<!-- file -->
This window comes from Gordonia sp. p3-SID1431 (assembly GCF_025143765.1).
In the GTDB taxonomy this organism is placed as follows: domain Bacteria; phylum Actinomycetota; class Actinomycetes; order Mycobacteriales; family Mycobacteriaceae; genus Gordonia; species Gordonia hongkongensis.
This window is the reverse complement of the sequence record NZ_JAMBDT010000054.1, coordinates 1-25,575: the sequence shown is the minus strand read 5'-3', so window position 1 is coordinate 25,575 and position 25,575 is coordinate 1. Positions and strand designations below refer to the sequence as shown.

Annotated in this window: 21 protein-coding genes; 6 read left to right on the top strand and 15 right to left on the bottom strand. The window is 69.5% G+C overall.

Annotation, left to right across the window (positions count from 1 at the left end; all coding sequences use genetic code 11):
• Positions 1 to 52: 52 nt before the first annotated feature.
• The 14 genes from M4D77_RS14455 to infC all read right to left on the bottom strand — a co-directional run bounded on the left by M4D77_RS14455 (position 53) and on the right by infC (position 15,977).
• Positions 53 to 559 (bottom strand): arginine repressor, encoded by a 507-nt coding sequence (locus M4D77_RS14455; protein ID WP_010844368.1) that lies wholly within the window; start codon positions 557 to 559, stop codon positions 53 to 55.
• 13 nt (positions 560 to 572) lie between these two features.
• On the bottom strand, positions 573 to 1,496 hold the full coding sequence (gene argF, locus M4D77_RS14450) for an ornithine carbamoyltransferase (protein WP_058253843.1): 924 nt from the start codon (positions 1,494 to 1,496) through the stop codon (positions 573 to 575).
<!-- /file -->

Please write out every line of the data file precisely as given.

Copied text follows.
This window comes from Gordonia sp. p3-SID1431 (assembly GCF_025143765.1).
In the GTDB taxonomy this organism is placed as follows: domain Bacteria; phylum Actinomycetota; class Actinomycetes; order Mycobacteriales; family Mycobacteriaceae; genus Gordonia; species Gordonia hongkongensis.
This window is the reverse complement of the sequence record NZ_JAMBDT010000054.1, coordinates 1-25,575: the sequence shown is the minus strand read 5'-3', so window position 1 is coordinate 25,575 and position 25,575 is coordinate 1. Positions and strand designations below refer to the sequence as shown.

Annotated in this window: 21 protein-coding genes; 6 read left to right on the top strand and 15 right to left on the bottom strand. The window is 69.5% G+C overall.

Annotation, left to right across the window (positions count from 1 at the left end; all coding sequences use genetic code 11):
• Positions 1 to 52: 52 nt before the first annotated feature.
• The 14 genes from M4D77_RS14455 to infC all read right to left on the bottom strand — a co-directional run bounded on the left by M4D77_RS14455 (position 53) and on the right by infC (position 15,977).
• Positions 53 to 559 (bottom strand): arginine repressor, encoded by a 507-nt coding sequence (locus M4D77_RS14455; protein ID WP_010844368.1) that lies wholly within the window; start codon positions 557 to 559, stop codon positions 53 to 55.
• 13 nt (positions 560 to 572) lie between these two features.
• On the bottom strand, positions 573 to 1,496 hold the full coding sequence (gene argF, locus M4D77_RS14450) for an ornithine carbamoyltransferase (protein WP_058253843.1): 924 nt from the start codon (positions 1,494 to 1,496) through the stop codon (positions 573 to 575).